Copyright 2014 Swenson Lervick Syverson Trosvig Jacobson Schultz, PA

August 1, 2014

Another day, another Executive Order impacting federal contractors

Posted in Age, Alternative Dispute Resolution, Americans with Disabilities Act, Arbitration, Arbitration, Color, Creed, Disability, Discrimination, Fair Labor Standards Act, Family and Medical Leave Act (FMLA), Gender / Sex, Harassment, LGBT, Minnesota Human Rights Act, National Labor Relations Act, National Origin, Pregnancy, Race, Religion, Sexual Harassment tagged , , , at 11:23 am by Tom Jacobson

White HouseIn another attempt to flex his regulatory muscle, President Barack Obama on July 31, 2014 issued yet another Executive Order aimed at federal contractors. This one, the Fair Pay and Safe Workplaces Executive Order, requires potential federal contractors to disclose past employment and labor law violations before they can secure federal contracts.

Earlier this month, President Obama issued an Executive Order to protect the rights of LGBT employees of federal contractors (see President Issues Order to Protect LGBT Workers).

Yesterday’s Order requires most potential federal contractors to disclose violations in the past three years of thirteen specified federal labor and employment laws. These laws include the National Labor Relations Act, the Fair Labor Standards Act, the Family and Medical Leave Act, the Americans with Disabilities Act, the Occupational Safety and Health Act, the Age Discrimination in Employment Act and Title VII of the Civil Rights Act of 1964, and any state counterparts of these statutes.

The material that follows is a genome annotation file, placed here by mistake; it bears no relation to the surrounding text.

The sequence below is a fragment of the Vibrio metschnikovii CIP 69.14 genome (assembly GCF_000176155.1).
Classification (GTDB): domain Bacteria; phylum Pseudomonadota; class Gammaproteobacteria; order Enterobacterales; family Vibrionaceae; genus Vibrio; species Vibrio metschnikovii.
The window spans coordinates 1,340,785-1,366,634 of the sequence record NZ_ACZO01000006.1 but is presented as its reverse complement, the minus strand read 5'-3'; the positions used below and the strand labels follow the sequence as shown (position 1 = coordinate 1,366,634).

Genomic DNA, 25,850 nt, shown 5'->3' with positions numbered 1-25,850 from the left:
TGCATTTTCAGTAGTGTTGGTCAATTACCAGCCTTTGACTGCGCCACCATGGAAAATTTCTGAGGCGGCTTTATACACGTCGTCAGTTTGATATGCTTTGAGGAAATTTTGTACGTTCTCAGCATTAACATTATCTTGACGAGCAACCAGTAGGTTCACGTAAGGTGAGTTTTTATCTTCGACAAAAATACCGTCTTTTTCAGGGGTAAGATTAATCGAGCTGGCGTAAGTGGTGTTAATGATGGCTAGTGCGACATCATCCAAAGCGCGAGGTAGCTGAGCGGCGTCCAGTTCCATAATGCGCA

The Order also directs employers with contracts of $1 million or more to “agree that the decision to arbitrate claims arising under title VII of the Civil Rights Act of 1964 or any tort related to or arising out of sexual assault or harassment may only be made with the voluntary consent of employees or independent contractors after such disputes arise.” In other words, the Order will severely limit these federal contractors’ rights to enter into pre-dispute arbitration agreements.

The Order appears to be directed at preventing repeat offenders, but it will have a major impact on employers who will need to overcome this new regulatory hurdle before securing federal contracts.

For more information about the President’s Order, see Obama Signs Executive Order Protecting Federal Contractors’ Employees (CBS News, 7/31/14), President Issues Order Requiring Contractors to Disclose Labor Law Violations When Competing for Federal Contracts (SHRM, 7/31/14), the President’s FACT SHEET: Fair Pay and Safe Workplaces Executive Order, or contact me at taj@alexandriamnlaw.com.

The comments posted in this blog are for general informational purposes only. They are not to be considered as legal advice, and they do not establish an attorney-client relationship. For legal advice regarding your specific situation, please consult your attorney.